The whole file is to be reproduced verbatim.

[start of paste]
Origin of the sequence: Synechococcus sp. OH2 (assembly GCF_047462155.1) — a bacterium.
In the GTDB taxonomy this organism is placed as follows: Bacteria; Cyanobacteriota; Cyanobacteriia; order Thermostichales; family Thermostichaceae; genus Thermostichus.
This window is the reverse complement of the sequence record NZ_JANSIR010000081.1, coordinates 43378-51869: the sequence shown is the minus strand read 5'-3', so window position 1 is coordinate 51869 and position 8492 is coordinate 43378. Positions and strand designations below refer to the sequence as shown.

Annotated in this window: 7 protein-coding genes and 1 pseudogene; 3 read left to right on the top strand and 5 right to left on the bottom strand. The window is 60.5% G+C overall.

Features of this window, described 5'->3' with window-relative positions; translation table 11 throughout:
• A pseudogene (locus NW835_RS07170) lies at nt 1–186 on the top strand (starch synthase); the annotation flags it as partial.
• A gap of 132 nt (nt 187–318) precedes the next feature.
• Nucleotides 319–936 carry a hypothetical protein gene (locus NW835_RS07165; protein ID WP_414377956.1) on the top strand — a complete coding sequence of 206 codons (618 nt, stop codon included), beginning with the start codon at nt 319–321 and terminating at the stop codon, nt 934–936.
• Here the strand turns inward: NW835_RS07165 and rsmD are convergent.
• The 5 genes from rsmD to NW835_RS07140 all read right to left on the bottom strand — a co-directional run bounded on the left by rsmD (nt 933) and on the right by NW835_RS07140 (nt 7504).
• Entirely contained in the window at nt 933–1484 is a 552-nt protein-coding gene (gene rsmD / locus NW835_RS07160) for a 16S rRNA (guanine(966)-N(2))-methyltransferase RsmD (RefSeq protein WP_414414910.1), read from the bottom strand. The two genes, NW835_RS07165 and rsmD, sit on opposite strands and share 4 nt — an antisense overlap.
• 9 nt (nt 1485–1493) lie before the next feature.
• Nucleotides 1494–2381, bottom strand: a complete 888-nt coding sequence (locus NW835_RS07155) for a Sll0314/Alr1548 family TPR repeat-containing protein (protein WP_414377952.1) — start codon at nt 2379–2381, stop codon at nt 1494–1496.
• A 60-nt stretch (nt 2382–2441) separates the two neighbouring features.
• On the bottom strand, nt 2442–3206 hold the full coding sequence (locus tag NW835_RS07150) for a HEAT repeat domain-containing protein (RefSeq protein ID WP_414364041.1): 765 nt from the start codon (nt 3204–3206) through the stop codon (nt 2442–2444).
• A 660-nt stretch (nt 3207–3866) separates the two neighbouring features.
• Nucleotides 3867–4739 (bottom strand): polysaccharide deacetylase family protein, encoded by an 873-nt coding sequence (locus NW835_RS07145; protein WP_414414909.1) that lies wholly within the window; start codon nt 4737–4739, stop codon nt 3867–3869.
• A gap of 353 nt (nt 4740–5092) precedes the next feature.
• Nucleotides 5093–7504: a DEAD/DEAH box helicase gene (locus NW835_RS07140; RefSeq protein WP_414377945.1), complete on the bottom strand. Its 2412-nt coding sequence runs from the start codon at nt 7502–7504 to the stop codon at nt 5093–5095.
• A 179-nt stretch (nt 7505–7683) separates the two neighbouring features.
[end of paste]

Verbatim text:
Origin of the sequence: Synechococcus sp. OH2 (assembly GCF_047462155.1) — a bacterium.
In the GTDB taxonomy this organism is placed as follows: Bacteria; Cyanobacteriota; Cyanobacteriia; order Thermostichales; family Thermostichaceae; genus Thermostichus.
This window is the reverse complement of the sequence record NZ_JANSIR010000081.1, coordinates 43378-51869: the sequence shown is the minus strand read 5'-3', so window position 1 is coordinate 51869 and position 8492 is coordinate 43378. Positions and strand designations below refer to the sequence as shown.

Annotated in this window: 7 protein-coding genes and 1 pseudogene; 3 read left to right on the top strand and 5 right to left on the bottom strand. The window is 60.5% G+C overall.

Features of this window, described 5'->3' with window-relative positions; translation table 11 throughout:
• A pseudogene (locus NW835_RS07170) lies at nt 1–186 on the top strand (starch synthase); the annotation flags it as partial.
• A gap of 132 nt (nt 187–318) precedes the next feature.
• Nucleotides 319–936 carry a hypothetical protein gene (locus NW835_RS07165; protein ID WP_414377956.1) on the top strand — a complete coding sequence of 206 codons (618 nt, stop codon included), beginning with the start codon at nt 319–321 and terminating at the stop codon, nt 934–936.
• Here the strand turns inward: NW835_RS07165 and rsmD are convergent.
• The 5 genes from rsmD to NW835_RS07140 all read right to left on the bottom strand — a co-directional run bounded on the left by rsmD (nt 933) and on the right by NW835_RS07140 (nt 7504).
• Entirely contained in the window at nt 933–1484 is a 552-nt protein-coding gene (gene rsmD / locus NW835_RS07160) for a 16S rRNA (guanine(966)-N(2))-methyltransferase RsmD (RefSeq protein WP_414414910.1), read from the bottom strand. The two genes, NW835_RS07165 and rsmD, sit on opposite strands and share 4 nt — an antisense overlap.
• 9 nt (nt 1485–1493) lie before the next feature.
• Nucleotides 1494–2381, bottom strand: a complete 888-nt coding sequence (locus NW835_RS07155) for a Sll0314/Alr1548 family TPR repeat-containing protein (protein WP_414377952.1) — start codon at nt 2379–2381, stop codon at nt 1494–1496.
• A 60-nt stretch (nt 2382–2441) separates the two neighbouring features.
• On the bottom strand, nt 2442–3206 hold the full coding sequence (locus tag NW835_RS07150) for a HEAT repeat domain-containing protein (RefSeq protein ID WP_414364041.1): 765 nt from the start codon (nt 3204–3206) through the stop codon (nt 2442–2444).
• A 660-nt stretch (nt 3207–3866) separates the two neighbouring features.
• Nucleotides 3867–4739 (bottom strand): polysaccharide deacetylase family protein, encoded by an 873-nt coding sequence (locus NW835_RS07145; protein WP_414414909.1) that lies wholly within the window; start codon nt 4737–4739, stop codon nt 3867–3869.
• A gap of 353 nt (nt 4740–5092) precedes the next feature.
• Nucleotides 5093–7504: a DEAD/DEAH box helicase gene (locus NW835_RS07140; RefSeq protein WP_414377945.1), complete on the bottom strand. Its 2412-nt coding sequence runs from the start codon at nt 7502–7504 to the stop codon at nt 5093–5095.
• A 179-nt stretch (nt 7505–7683) separates the two neighbouring features.